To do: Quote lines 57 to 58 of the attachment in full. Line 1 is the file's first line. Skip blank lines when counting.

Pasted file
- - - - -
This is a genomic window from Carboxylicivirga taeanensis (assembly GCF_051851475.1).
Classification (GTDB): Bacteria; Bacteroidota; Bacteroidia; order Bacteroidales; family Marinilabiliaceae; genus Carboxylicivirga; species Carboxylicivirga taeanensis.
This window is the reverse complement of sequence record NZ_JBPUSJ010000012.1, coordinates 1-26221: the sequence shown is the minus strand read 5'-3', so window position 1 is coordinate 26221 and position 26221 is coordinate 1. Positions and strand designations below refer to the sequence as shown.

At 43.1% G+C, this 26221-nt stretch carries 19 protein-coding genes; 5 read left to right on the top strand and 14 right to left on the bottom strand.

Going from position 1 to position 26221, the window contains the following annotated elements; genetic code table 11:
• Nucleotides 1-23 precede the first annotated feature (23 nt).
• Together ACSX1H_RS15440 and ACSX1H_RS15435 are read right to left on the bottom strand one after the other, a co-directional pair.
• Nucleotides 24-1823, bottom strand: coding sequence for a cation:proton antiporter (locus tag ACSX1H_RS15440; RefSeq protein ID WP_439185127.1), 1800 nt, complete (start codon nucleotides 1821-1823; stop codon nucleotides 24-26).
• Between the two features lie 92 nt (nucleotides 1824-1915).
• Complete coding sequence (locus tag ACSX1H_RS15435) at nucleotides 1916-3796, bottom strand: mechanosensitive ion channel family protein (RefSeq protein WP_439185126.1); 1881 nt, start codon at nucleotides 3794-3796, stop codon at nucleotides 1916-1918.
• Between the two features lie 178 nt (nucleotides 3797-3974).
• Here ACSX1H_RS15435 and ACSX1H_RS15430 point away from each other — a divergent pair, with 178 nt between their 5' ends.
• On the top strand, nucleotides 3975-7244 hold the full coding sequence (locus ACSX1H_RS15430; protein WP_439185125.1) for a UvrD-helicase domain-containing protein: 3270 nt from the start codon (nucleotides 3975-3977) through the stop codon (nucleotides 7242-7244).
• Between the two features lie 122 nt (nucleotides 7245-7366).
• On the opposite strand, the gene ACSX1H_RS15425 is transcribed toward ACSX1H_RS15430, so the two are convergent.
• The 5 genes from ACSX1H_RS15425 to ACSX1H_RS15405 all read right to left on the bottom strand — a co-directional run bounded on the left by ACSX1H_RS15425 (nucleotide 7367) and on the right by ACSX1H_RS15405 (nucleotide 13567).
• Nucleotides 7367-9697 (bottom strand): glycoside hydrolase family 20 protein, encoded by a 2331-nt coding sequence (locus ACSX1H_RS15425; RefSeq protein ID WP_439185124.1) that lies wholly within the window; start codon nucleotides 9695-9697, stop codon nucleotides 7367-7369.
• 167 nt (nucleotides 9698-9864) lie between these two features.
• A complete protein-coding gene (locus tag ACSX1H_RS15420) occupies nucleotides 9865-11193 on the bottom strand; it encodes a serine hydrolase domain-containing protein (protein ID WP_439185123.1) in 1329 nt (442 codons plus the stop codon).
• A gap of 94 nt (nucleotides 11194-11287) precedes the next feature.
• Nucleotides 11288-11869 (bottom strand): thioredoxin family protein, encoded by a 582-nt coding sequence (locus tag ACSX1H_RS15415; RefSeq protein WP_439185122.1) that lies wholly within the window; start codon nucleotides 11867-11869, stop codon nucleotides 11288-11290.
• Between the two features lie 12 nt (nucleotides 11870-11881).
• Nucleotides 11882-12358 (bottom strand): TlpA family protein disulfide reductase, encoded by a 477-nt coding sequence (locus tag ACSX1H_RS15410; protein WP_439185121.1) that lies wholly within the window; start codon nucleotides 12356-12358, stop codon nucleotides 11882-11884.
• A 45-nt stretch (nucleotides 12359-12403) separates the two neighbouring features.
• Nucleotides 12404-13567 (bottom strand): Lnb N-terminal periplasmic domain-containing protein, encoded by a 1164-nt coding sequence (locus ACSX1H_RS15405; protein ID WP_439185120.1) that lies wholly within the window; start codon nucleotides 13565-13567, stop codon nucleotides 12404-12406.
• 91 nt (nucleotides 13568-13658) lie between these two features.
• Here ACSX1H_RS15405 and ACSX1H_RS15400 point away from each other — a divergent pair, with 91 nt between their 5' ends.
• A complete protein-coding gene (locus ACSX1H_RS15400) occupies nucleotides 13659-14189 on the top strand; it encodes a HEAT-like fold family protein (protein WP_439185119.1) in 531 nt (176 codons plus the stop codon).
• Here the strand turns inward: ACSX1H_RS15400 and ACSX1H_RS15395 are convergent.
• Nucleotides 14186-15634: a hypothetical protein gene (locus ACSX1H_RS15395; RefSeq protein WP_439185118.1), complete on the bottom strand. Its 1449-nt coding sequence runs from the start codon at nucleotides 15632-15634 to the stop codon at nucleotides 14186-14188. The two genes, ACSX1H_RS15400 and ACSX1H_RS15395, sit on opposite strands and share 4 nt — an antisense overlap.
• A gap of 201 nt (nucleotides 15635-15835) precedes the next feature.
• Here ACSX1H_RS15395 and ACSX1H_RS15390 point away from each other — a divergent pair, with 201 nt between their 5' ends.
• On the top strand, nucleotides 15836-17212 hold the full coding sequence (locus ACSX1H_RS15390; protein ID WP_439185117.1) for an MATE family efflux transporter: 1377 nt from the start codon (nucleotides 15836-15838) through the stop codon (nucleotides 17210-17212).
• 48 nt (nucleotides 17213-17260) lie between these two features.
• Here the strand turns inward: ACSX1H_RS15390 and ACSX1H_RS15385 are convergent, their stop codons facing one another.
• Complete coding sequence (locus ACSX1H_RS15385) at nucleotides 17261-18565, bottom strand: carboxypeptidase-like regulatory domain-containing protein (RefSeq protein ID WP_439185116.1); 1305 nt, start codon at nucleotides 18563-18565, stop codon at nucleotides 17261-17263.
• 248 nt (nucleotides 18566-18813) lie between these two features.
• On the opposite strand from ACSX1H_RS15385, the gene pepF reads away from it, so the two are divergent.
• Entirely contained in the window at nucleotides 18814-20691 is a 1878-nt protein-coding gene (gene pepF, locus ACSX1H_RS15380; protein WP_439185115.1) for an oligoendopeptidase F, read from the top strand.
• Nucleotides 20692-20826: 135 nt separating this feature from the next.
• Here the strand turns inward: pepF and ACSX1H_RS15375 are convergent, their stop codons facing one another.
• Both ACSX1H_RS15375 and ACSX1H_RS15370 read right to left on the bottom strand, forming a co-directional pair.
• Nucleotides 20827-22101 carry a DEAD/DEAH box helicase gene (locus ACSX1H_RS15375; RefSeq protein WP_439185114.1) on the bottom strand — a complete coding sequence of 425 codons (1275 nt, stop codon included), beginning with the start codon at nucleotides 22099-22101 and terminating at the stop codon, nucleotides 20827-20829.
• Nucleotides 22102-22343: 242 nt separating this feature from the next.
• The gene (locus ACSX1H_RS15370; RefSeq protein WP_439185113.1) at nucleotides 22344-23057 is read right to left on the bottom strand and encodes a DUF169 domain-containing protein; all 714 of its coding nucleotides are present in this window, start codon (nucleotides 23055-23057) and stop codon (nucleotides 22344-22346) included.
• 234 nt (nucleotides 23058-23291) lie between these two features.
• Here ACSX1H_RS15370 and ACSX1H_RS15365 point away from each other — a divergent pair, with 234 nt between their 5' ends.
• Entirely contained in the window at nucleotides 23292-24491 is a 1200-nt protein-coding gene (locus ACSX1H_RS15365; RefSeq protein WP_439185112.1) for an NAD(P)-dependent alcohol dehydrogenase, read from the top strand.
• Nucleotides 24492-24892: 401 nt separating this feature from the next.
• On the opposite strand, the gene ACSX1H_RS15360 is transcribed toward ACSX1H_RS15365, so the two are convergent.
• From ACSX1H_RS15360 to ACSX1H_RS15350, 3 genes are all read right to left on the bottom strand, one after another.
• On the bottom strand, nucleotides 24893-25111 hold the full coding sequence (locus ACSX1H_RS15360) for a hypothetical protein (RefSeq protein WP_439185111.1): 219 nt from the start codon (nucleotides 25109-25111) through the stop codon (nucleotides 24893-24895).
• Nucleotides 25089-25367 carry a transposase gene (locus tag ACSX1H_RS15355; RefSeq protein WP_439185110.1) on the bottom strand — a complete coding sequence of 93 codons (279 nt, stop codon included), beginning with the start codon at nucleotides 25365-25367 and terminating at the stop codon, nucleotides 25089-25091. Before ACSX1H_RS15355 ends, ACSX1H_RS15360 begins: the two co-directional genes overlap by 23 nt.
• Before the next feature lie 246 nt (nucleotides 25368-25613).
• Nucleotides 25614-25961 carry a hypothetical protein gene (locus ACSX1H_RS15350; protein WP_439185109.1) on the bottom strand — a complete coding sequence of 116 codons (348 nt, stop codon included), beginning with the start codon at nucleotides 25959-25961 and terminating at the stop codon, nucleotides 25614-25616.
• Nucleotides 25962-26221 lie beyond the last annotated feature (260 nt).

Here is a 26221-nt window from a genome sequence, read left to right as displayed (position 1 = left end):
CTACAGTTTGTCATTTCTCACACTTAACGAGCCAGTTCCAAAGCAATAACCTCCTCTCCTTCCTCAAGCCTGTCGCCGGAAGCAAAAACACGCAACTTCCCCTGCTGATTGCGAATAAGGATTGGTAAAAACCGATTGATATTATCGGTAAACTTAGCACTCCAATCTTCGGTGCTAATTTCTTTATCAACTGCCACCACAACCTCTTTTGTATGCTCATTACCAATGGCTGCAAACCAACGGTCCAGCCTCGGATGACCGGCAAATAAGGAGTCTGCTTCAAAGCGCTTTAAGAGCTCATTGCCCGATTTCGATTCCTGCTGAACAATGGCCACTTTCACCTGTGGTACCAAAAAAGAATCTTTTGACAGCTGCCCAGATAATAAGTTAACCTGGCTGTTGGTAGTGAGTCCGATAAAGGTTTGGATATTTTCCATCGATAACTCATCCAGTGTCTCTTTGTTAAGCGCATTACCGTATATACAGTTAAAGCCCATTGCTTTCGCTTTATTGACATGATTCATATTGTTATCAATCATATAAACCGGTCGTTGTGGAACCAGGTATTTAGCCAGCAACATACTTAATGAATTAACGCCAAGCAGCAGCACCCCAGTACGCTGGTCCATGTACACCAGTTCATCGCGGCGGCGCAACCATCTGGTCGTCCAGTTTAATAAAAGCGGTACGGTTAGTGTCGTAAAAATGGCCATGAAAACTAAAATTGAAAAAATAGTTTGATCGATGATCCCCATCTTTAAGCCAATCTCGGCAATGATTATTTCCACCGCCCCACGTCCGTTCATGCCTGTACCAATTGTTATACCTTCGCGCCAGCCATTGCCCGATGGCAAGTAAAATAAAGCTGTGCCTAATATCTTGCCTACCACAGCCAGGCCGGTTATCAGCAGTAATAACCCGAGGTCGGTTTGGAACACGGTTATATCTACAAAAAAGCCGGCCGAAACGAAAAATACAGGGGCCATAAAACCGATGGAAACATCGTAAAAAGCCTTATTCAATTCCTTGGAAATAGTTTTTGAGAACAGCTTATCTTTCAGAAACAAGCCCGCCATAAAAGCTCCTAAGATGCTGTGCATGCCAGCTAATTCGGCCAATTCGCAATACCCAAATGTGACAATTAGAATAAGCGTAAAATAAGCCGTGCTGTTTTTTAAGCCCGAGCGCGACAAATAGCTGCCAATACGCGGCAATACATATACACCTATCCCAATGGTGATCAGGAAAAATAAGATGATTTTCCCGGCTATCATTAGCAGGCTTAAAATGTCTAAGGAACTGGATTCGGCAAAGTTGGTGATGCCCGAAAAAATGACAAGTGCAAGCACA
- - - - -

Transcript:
Here is a 26221-nt window from a genome sequence, read left to right as displayed (position 1 = left end):
CTACAGTTTGTCATTTCTCACACTTAACGAGCCAGTTCCAAAGCAATAACCTCCTCTCCTTCCTCAAGCCTGTCGCCGGAAGCAAAAACACGCAACTTCCCCTGCTGATTGCGAATAAGGATTGGTAAAAACCGATTGATATTATCGGTAAACTTAGCACTCCAATCTTCGGTGCTAATTTCTTTATCAACTGCCACCACAACCTCTTTTGTATGCTCATTACCAATGGCTGCAAACCAACGGTCCAGCCTCGGATGACCGGCAAATAAGGAGTCTGCTTCAAAGCGCTTTAAGAGCTCATTGCCCGATTTCGATTCCTGCTGAACAATGGCCACTTTCACCTGTGGTACCAAAAAAGAATCTTTTGACAGCTGCCCAGATAATAAGTTAACCTGGCTGTTGGTAGTGAGTCCGATAAAGGTTTGGATATTTTCCATCGATAACTCATCCAGTGTCTCTTTGTTAAGCGCATTACCGTATATACAGTTAAAGCCCATTGCTTTCGCTTTATTGACATGATTCATATTGTTATCAATCATATAAACCGGTCGTTGTGGAACCAGGTATTTAGCCAGCAACATACTTAATGAATTAACGCCAAGCAGCAGCACCCCAGTACGCTGGTCCATGTACACCAGTTCATCGCGGCGGCGCAACCATCTGGTCGTCCAGTTTAATAAAAGCGGTACGGTTAGTGTCGTAAAAATGGCCATGAAAACTAAAATTGAAAAAATAGTTTGATCGATGATCCCCATCTTTAAGCCAATCTCGGCAATGATTATTTCCACCGCCCCACGTCCGTTCATGCCTGTACCAATTGTTATACCTTCGCGCCAGCCATTGCCCGATGGCAAGTAAAATAAAGCTGTGCCTAATATCTTGCCTACCACAGCCAGGCCGGTTATCAGCAGTAATAACCCGAGGTCGGTTTGGAACACGGTTATATCTACAAAAAAGCCGGCCGAAACGAAAAATACAGGGGCCATAAAACCGATGGAAACATCGTAAAAAGCCTTATTCAATTCCTTGGAAATAGTTTTTGAGAACAGCTTATCTTTCAGAAACAAGCCCGCCATAAAAGCTCCTAAGATGCTGTGCATGCCAGCTAATTCGGCCAATTCGCAATACCCAAATGTGACAATTAGAATAAGCGTAAAATAAGCCGTGCTGTTTTTTAAGCCCGAGCGCGACAAATAGCTGCCAATACGCGGCAATACATATACACCTATCCCAATGGTGATCAGGAAAAATAAGATGATTTTCCCGGCTATCATTAGCAGGCTTAAAATGTCTAAGGAACTGGATTCGGCAAAGTTGGTGATGCCCGAAAAAATGACAAGTGCAAGCACA